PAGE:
our messy table

Month: June, 2014

what we are reading

I asked my doctor if she thought my son was on-track developmentally at his 18 month well-check this morning. She assured me he was doing great, and then suggested that if I was concerned, I should read to him to encourage language development. “Do you read to him?” she proceeded to ask. “Yes. Lots”, I answered. And she looked at me with the disbelief she probably gives all moms who promise her their kids love vegetables.

Whatevs, doc…

We don’t have cable or access to local channels. So, reading in an important part of our routine. Since I am home with my son this summer, we have been frequenting the library at least twice a week to keep up with his rapidly developing little brain. Honestly, it’s surprising how many awkward or ridiculous children’s books are lurking in the library book shelves. So I am always grateful for smart mom recommendations.

I also always appreciate a good book recommendation, myself. Interestingly enough, my favorite food blogs have been excellent resources for exactly that.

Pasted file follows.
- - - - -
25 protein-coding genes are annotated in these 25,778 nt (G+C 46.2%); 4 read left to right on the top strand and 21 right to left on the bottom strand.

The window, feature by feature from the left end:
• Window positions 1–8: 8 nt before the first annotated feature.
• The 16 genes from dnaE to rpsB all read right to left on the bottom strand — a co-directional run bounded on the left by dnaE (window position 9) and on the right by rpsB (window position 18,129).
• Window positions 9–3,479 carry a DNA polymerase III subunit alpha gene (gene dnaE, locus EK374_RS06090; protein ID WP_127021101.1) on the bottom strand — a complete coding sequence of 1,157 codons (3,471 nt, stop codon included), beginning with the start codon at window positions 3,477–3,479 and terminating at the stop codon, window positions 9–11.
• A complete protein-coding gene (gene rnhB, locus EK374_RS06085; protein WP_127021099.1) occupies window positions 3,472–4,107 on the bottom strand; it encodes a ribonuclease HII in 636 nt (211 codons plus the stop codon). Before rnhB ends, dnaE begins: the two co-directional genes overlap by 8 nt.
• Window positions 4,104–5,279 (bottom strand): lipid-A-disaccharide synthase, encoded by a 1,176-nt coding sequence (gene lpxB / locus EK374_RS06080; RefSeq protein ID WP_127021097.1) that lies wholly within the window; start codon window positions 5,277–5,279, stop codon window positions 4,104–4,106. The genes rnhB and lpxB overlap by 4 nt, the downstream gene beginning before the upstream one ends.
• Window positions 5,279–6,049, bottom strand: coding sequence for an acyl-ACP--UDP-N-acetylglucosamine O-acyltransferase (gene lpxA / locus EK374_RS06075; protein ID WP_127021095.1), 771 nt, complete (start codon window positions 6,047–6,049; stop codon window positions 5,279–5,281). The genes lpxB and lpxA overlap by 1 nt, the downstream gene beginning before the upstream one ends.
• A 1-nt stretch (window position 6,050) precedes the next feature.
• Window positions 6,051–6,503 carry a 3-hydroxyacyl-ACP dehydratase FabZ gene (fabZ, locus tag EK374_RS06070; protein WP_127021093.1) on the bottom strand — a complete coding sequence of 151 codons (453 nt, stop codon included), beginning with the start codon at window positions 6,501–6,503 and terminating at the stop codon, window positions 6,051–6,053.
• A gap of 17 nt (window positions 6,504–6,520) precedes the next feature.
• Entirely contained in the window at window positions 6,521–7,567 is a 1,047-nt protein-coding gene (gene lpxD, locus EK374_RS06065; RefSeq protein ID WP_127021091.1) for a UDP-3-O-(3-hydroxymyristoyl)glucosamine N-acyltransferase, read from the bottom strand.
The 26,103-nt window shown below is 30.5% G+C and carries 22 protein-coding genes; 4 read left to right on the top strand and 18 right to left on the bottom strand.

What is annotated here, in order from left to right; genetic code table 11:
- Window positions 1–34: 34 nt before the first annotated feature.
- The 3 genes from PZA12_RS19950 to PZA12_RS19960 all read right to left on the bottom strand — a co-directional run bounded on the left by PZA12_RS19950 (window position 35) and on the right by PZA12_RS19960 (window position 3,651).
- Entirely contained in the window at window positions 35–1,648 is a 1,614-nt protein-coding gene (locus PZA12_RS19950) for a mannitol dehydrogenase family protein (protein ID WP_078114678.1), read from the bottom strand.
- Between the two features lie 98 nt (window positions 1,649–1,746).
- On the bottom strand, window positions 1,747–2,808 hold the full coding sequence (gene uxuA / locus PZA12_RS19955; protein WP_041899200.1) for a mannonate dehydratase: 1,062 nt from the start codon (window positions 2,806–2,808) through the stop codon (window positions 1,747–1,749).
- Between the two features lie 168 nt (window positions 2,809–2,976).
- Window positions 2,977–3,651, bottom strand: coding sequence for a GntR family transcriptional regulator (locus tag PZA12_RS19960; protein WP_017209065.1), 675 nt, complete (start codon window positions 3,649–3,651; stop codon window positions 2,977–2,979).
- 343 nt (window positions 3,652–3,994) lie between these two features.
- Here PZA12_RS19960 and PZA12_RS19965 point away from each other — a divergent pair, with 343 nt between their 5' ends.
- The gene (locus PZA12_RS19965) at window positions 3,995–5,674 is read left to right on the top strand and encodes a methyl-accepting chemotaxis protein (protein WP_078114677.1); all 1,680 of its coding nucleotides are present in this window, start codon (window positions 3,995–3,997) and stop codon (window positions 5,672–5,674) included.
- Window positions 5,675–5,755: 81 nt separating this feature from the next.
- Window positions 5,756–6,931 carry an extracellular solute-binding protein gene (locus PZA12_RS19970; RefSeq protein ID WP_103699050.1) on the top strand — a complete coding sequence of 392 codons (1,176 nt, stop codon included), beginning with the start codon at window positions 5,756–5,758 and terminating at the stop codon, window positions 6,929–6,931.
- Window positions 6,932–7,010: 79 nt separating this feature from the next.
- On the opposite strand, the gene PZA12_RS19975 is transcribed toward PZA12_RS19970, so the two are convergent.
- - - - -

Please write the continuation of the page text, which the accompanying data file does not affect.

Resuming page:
So here is what we, as a family, have been reading lately… or at least since Easter.

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The Best Behavior Board Book Series is an always go-to. These books offer positive alternatives to typical kid behavior. For example, there are individual books that cover issue of hitting, kicking, sharing, being nice to pets, etc., and encourage kids to understand that they are capable of cooperative and loving actions. My son loves the simple, colorful illustration and you can tell he connects with the content. At the end of each book, there are tips for parents on how to deal with the issues.